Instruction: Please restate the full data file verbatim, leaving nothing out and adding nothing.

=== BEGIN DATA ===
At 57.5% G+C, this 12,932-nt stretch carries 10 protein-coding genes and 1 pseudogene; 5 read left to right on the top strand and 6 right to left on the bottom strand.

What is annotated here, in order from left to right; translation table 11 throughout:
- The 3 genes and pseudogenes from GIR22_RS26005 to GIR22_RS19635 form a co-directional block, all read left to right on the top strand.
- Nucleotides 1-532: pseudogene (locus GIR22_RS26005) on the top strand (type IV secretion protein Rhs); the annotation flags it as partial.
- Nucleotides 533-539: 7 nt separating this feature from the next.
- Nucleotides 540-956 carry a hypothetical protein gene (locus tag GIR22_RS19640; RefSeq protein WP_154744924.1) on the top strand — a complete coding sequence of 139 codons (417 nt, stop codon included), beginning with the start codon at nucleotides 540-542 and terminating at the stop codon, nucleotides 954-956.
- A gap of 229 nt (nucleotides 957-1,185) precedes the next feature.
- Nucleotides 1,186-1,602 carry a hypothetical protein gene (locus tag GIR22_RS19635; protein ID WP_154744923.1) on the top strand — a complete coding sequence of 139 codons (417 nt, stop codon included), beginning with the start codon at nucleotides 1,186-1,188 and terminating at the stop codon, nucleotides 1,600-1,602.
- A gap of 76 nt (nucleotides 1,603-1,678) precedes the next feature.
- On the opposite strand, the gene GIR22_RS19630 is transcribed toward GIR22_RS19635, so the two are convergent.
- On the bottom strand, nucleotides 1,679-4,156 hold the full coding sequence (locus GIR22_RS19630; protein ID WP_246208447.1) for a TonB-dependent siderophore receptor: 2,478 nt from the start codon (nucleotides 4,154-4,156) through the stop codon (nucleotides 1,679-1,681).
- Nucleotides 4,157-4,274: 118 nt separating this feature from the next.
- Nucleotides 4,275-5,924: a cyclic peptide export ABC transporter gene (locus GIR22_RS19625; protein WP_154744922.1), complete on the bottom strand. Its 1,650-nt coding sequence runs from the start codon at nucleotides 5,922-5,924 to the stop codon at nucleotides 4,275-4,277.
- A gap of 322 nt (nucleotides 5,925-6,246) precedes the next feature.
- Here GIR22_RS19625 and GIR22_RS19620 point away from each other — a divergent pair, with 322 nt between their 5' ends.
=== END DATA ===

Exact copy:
At 57.5% G+C, this 12,932-nt stretch carries 10 protein-coding genes and 1 pseudogene; 5 read left to right on the top strand and 6 right to left on the bottom strand.

What is annotated here, in order from left to right; translation table 11 throughout:
- The 3 genes and pseudogenes from GIR22_RS26005 to GIR22_RS19635 form a co-directional block, all read left to right on the top strand.
- Nucleotides 1-532: pseudogene (locus GIR22_RS26005) on the top strand (type IV secretion protein Rhs); the annotation flags it as partial.
- Nucleotides 533-539: 7 nt separating this feature from the next.
- Nucleotides 540-956 carry a hypothetical protein gene (locus tag GIR22_RS19640; RefSeq protein WP_154744924.1) on the top strand — a complete coding sequence of 139 codons (417 nt, stop codon included), beginning with the start codon at nucleotides 540-542 and terminating at the stop codon, nucleotides 954-956.
- A gap of 229 nt (nucleotides 957-1,185) precedes the next feature.
- Nucleotides 1,186-1,602 carry a hypothetical protein gene (locus tag GIR22_RS19635; protein ID WP_154744923.1) on the top strand — a complete coding sequence of 139 codons (417 nt, stop codon included), beginning with the start codon at nucleotides 1,186-1,188 and terminating at the stop codon, nucleotides 1,600-1,602.
- A gap of 76 nt (nucleotides 1,603-1,678) precedes the next feature.
- On the opposite strand, the gene GIR22_RS19630 is transcribed toward GIR22_RS19635, so the two are convergent.
- On the bottom strand, nucleotides 1,679-4,156 hold the full coding sequence (locus GIR22_RS19630; protein ID WP_246208447.1) for a TonB-dependent siderophore receptor: 2,478 nt from the start codon (nucleotides 4,154-4,156) through the stop codon (nucleotides 1,679-1,681).
- Nucleotides 4,157-4,274: 118 nt separating this feature from the next.
- Nucleotides 4,275-5,924: a cyclic peptide export ABC transporter gene (locus GIR22_RS19625; protein WP_154744922.1), complete on the bottom strand. Its 1,650-nt coding sequence runs from the start codon at nucleotides 5,922-5,924 to the stop codon at nucleotides 4,275-4,277.
- A gap of 322 nt (nucleotides 5,925-6,246) precedes the next feature.
- Here GIR22_RS19625 and GIR22_RS19620 point away from each other — a divergent pair, with 322 nt between their 5' ends.